Whoever heard of a lobby organization criticizing the organization for which it lobbies? Do the tobacco lobbies ever mention that cigarettes might be hazardous to your health? Does the Aramco corporation criticize the funding of extremist Madrassahs by Saudis or the fact that women in Saudi Arabia can't get a license to drive an automobile, or confiscation of Bibles? Wouldn't they be doing Saudi Arabia a favor by offering such criticism? Does the Iran lobby criticize the hanging of homosexuals and the murder of Bahai women Sunday school teachers? As for the United States, it has never hidden its distaste for settlements, and has insisted that settlements are "an obstacle to peace." The United States does not even officially admit that Jerusalem is the capital of Israel or that it is a part of Israel. So much for the vaunted influence of the "Israel Lobby." But Israel is an independent country and can do what it likes. Did France or the United States stop their "friend" Lebanon from harboring the genocidal Hezbollah, allowing them to hoard thousands of rockets and allowing them to attack Israel? Does the United States stop their "friend" Egypt, recipient of $2 billion in foreign aid annually, from persecuting Coptic Christians, and publishing vile denunciation of Jews in their media, including support for the veracity of the forged Protocols of the Elders of Zion? Why not? Isn't that what friends are for? It is just not done, and Cohen knows it, and the idea is absurd.
By the time I put down the book, occasional critic of Israel though I am, I was ready to burst into "Hatikvah," the Israeli national anthem.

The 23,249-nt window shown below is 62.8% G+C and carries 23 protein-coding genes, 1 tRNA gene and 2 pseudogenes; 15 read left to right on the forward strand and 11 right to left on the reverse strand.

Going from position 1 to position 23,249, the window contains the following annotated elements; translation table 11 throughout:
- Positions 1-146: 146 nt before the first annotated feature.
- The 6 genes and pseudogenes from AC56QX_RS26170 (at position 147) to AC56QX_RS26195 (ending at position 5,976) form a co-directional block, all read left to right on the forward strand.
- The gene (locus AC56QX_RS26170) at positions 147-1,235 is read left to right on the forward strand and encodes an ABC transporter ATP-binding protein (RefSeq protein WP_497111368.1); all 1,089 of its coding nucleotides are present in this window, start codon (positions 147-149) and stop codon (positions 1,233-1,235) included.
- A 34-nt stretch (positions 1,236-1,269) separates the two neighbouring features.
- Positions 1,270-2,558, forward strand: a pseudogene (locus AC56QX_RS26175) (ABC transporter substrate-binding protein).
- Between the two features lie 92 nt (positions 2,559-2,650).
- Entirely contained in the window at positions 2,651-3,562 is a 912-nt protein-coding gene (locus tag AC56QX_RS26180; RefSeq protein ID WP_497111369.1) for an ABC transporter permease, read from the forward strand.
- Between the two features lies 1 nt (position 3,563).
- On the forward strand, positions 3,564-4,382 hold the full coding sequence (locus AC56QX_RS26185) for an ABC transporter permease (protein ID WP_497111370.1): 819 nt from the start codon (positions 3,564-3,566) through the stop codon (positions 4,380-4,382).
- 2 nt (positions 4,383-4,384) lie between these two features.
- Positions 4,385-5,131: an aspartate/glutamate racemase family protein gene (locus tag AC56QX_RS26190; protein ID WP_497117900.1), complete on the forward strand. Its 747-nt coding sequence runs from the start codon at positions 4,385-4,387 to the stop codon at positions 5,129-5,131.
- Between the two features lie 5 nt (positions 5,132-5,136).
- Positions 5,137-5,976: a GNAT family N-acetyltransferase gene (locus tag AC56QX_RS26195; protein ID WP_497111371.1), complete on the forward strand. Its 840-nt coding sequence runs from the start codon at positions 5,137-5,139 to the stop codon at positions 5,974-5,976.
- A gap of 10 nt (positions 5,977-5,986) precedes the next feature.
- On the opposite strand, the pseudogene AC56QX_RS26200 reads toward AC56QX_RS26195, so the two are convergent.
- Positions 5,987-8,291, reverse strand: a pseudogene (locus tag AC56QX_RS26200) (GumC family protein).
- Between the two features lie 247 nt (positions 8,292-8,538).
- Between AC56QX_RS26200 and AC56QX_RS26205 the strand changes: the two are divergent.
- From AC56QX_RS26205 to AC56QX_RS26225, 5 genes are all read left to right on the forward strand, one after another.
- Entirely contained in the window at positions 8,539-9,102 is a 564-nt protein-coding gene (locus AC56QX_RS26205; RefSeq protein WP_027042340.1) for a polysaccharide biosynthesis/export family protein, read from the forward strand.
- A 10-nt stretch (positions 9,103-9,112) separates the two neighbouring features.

Cohen may be beginning to understand the kind of thinking behind anti-Israel propaganda. Maybe the popularity of this book is not such a bad thing, if it can convert a man like Cohen into a Zionist. But Cohen cannot name the thing for what it it is. George Shultz, who is not Jewish, is not afraid to tell it like it is:
Defaming the Jews by disputing their rightful place among the peoples of the world has been a long-running, well-documented, and disgraceful series of episodes across history. Again and again a time has come when legitimate criticism slips across an invisible line into what might be called the "badlands," a place where those who should be regarded as worthy adversaries in debate are turned into scapegoats, targets, all-purpose objects of blame.
In America, we protect all speech, even the most hurtful lies. We allow a virtual free-for-all by which laws are adopted, enforced, and interpreted. Hundreds of millions of dollars are spent yearly to influence this process; thousands of groups vie for influence. Among these are Jewish groups that have come under renewed criticism for being part of an all-powerful "Israel lobby," most notably in a book published this week by Profs. Stephen Walt and John Mearsheimer.
You don't have to be Jewish to smell anti-Semitism in Mearsheimer and Walt's book. In fact, Jews are often the most reluctant to admit the unpleasant facts, especially if they are no friends of Israel.
Jewish anti-Zionists who are part of the bash-Israel crowd, always delude themselves into thinking "they don't mean us, they only mean Israel." Like the German Jews who thought the Nazis were only against "ostjuden" - Eastern Jews, certain Jews arrive at a moment of truth when they realize, "Hey - they really do mean us, after all." Cohen is approaching that point, but he didn't get there yet.
You can write to Cohen here -